When I first got Rye, impulse control was the first thing we worked on. I knew that she couldn't meet Barley until she'd developed some impulse control--and since we had a two week quarantine for kennel cough when I brought her home, we had some time to practice.
For us, impulse control is all about making choices. We play many, many, many varieties of the "It's Your Choice" game. For this month's blog hop, I thought we'd take a look at a few of the ways that we work impulse control into our daily lives.
The very first thing Rye learned is that if she wants her leash on, she has to sit. When we first started training this, I'd ask for a sit. If she sat and didn't start to get up when I reached for her collar, I'd clip on her leash and we'd be ready to go. If she got up before I got her leash on, I'd stand back up and wait for her to sit. I didn't say anything; she had to make the choice to sit on her own. Once she did, she'd get verbal praise and the leash would go on. Eventually, I quit having to ask for a sit. I get the leashes and both dogs sit and wait for them to go on. We also repeat this at the end of our walks. The dogs have to sit until I get the leash off and release them. If I unclip them and they sit until they hear ok, they get to chase a treat that I toss for them.
This helps us start all of our walks with some degree of control. There are still some factors that cause Rye to lose her mind (like the darn squirrels that insist on sitting right outside the front door), but we at least start every walk with the dogs' brains engaged, which gives me a better chance of keeping them engaged after we get out the door. This also helps Rye at agility trials. She knows that she has to sit, let me take her leash off, and then wait to be released to go over the first obstacle. She also knows at the end that she needs to sit and let me put the leash back on.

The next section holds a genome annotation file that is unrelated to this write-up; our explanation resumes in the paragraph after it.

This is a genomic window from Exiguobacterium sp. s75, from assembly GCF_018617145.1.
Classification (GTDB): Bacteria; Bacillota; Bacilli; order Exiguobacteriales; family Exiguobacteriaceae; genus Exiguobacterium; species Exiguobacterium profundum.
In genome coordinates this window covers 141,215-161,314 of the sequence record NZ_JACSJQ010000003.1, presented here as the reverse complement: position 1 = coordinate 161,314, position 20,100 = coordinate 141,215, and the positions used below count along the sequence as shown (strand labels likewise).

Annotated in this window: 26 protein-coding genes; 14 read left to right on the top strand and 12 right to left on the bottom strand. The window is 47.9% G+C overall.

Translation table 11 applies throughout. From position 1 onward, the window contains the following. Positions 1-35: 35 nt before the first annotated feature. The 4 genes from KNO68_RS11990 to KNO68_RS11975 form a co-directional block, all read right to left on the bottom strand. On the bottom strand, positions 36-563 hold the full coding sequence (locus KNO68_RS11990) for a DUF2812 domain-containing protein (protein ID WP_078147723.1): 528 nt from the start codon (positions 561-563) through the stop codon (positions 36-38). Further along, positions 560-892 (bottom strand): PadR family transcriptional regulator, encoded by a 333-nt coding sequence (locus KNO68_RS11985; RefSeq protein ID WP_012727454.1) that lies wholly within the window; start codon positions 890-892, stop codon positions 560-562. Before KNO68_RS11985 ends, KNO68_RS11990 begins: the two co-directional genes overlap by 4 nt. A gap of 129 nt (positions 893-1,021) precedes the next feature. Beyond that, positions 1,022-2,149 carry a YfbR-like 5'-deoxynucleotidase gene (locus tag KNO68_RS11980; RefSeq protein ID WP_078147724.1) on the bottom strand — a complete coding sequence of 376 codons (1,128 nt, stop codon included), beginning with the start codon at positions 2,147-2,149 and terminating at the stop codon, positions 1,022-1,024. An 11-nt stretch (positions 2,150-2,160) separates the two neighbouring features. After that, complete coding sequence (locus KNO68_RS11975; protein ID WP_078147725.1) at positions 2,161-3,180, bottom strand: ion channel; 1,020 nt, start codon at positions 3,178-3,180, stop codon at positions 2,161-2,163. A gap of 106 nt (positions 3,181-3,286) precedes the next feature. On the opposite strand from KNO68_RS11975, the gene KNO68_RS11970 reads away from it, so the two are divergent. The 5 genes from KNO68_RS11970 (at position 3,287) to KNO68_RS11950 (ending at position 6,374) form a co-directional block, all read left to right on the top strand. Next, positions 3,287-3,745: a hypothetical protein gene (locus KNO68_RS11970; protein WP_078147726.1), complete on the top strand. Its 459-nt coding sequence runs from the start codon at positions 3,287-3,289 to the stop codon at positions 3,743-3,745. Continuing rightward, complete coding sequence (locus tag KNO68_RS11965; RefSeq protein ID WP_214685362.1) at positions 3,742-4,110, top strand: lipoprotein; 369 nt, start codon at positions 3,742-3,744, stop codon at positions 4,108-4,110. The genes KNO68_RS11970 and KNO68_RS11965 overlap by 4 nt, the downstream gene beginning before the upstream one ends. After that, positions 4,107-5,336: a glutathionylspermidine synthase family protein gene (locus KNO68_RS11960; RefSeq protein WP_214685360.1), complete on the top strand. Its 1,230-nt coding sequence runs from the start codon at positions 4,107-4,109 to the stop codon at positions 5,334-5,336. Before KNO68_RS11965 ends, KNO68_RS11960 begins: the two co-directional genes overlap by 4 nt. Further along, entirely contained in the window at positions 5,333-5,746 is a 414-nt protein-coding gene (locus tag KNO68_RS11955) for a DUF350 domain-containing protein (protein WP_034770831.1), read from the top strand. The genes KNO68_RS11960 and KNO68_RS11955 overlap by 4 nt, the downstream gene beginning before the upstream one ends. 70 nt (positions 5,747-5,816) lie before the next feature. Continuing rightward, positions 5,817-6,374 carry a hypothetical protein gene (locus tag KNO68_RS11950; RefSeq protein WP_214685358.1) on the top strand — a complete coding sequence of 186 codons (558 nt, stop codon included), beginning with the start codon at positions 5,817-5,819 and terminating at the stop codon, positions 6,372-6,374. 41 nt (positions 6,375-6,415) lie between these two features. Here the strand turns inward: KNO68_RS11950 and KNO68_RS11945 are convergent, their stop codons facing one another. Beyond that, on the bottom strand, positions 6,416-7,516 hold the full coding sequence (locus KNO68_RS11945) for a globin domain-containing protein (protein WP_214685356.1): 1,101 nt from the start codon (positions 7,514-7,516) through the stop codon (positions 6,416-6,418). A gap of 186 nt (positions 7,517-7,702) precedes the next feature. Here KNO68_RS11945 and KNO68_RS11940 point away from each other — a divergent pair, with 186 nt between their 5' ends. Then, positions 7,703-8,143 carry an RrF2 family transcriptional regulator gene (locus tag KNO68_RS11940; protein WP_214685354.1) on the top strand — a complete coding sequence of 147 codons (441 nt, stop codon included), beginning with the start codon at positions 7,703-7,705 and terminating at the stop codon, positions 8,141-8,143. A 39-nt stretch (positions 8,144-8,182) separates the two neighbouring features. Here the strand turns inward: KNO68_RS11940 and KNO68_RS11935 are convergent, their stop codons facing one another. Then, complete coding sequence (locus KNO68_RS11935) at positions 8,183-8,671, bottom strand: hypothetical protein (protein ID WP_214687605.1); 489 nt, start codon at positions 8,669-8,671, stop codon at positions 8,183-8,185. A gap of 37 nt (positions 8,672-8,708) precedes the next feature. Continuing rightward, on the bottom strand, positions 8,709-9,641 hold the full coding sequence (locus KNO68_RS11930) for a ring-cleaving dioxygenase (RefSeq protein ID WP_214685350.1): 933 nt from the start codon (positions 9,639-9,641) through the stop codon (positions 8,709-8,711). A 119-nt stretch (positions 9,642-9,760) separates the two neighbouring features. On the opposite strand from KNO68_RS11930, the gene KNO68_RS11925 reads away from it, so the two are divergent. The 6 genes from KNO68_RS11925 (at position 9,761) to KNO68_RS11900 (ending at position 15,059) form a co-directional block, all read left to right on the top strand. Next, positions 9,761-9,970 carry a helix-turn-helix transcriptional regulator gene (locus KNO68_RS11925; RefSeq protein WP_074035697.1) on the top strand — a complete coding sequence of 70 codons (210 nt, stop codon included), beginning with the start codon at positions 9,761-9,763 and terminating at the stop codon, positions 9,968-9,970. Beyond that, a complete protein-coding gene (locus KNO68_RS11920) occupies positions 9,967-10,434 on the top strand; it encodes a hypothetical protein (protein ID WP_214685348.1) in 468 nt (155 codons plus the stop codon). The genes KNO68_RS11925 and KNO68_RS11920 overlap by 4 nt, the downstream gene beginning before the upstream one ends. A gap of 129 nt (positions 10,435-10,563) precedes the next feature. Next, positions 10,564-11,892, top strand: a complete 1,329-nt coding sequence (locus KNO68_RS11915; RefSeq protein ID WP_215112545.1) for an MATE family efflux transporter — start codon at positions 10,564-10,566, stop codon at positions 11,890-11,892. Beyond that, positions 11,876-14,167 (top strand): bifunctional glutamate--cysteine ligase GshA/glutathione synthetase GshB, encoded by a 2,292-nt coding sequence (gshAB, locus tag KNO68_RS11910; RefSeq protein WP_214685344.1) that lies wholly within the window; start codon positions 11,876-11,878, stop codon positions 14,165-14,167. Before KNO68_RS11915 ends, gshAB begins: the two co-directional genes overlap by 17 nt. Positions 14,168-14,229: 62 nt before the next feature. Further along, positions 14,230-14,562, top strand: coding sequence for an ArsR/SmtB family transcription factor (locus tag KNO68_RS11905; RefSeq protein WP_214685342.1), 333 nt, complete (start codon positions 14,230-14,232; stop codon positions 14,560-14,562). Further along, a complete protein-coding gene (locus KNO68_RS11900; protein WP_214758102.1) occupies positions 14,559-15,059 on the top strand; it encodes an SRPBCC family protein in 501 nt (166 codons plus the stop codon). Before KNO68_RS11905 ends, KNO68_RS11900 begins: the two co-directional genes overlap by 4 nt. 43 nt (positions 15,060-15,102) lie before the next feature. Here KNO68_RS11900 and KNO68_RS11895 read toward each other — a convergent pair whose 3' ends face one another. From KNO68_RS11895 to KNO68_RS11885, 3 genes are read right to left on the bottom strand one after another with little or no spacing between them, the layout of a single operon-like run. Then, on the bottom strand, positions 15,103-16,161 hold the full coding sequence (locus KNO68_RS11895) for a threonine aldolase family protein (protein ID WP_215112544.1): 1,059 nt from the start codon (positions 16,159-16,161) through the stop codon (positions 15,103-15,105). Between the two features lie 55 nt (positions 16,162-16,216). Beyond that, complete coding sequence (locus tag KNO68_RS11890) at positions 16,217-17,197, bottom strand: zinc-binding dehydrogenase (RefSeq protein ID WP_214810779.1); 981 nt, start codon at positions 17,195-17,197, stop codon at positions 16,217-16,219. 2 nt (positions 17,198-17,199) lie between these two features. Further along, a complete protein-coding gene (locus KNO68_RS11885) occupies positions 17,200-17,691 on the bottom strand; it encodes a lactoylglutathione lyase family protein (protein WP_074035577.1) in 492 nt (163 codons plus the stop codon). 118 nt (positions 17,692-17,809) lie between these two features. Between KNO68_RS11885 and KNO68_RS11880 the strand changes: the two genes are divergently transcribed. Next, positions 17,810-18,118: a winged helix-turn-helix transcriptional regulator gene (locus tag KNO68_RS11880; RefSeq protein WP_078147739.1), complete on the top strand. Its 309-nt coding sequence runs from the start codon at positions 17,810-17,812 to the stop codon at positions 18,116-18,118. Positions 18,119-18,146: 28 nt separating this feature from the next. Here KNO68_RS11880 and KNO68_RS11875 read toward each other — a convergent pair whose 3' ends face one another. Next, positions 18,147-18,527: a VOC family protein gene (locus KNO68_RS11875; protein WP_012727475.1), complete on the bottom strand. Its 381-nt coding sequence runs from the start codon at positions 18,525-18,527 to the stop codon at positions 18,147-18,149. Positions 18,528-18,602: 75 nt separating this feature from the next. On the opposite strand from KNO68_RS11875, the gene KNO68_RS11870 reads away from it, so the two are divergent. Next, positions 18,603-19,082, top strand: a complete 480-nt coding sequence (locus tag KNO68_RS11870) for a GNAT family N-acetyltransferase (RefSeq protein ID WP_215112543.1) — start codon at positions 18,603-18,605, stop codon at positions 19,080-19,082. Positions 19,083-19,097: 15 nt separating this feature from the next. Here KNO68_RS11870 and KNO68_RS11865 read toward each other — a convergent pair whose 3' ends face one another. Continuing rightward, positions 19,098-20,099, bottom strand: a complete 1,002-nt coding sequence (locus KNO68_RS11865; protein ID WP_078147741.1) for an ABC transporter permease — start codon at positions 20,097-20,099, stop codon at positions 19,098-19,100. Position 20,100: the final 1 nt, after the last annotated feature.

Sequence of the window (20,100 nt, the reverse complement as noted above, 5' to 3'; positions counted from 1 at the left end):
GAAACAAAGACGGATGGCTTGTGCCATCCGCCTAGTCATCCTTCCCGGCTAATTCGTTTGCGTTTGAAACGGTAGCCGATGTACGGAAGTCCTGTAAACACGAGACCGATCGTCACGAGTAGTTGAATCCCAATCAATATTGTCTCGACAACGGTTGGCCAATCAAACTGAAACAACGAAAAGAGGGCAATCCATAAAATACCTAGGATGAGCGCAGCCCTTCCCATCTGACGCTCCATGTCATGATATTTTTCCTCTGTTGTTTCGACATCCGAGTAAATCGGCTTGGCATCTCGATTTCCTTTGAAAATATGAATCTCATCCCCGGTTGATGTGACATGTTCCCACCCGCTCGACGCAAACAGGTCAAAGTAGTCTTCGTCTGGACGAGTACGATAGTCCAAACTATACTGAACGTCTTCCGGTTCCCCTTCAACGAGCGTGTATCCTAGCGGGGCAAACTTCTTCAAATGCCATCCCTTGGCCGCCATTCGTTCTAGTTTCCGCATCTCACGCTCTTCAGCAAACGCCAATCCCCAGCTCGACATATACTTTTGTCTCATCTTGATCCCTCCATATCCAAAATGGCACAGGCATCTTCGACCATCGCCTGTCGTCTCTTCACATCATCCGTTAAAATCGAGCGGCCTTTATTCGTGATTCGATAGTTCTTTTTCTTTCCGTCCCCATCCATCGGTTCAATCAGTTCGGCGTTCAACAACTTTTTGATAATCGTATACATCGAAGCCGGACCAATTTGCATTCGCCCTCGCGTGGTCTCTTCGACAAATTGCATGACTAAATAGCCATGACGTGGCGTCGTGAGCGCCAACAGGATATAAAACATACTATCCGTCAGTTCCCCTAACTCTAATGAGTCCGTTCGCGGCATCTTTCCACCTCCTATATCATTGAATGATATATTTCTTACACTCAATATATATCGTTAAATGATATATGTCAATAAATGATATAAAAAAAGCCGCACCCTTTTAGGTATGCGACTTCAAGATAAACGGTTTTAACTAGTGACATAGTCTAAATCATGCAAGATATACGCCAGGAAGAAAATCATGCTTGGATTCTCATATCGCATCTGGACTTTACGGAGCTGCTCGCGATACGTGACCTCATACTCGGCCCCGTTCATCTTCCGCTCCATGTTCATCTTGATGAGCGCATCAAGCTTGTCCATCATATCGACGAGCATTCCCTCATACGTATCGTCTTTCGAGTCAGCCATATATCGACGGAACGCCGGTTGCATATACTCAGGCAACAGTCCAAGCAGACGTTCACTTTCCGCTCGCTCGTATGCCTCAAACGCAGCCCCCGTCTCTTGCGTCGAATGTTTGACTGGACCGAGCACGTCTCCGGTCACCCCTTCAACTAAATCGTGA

After getting a leash on, our next round of "It's Your Choice" starts. Doors--house doors, car doors, crate doors, store doors--don't open unless butts are on the ground (or seat). We start this the same way. The first few times, I ask for a sit once. Then I start to open the door. If the butts come off the ground, the door shuts. Just like with the leash, I don't say anything. When they make the choice to sit, I open the door again. We keep repeating this until they stay sitting with the door all the way open and don't budge until I say "okay." Just like with the leash, we repeat this when we get home from a walk, too. I won't even start to open the door until the dogs are sitting and if they get up when I open it, the door closes again.
This is one of our most important uses of "It's Your Choice." This is what keeps the dogs from darting out the door when I am struggling to get a huge Chewy box with 40-lbs. of cat litter in the door. This is what keeps the dogs from darting into the parking lot after I unclip their harnesses in the car. This is what gives me a chance to make sure that another dog isn't coming out of the training facility door while we're trying to come in. In other words, teaching the dogs this little game keeps them safe.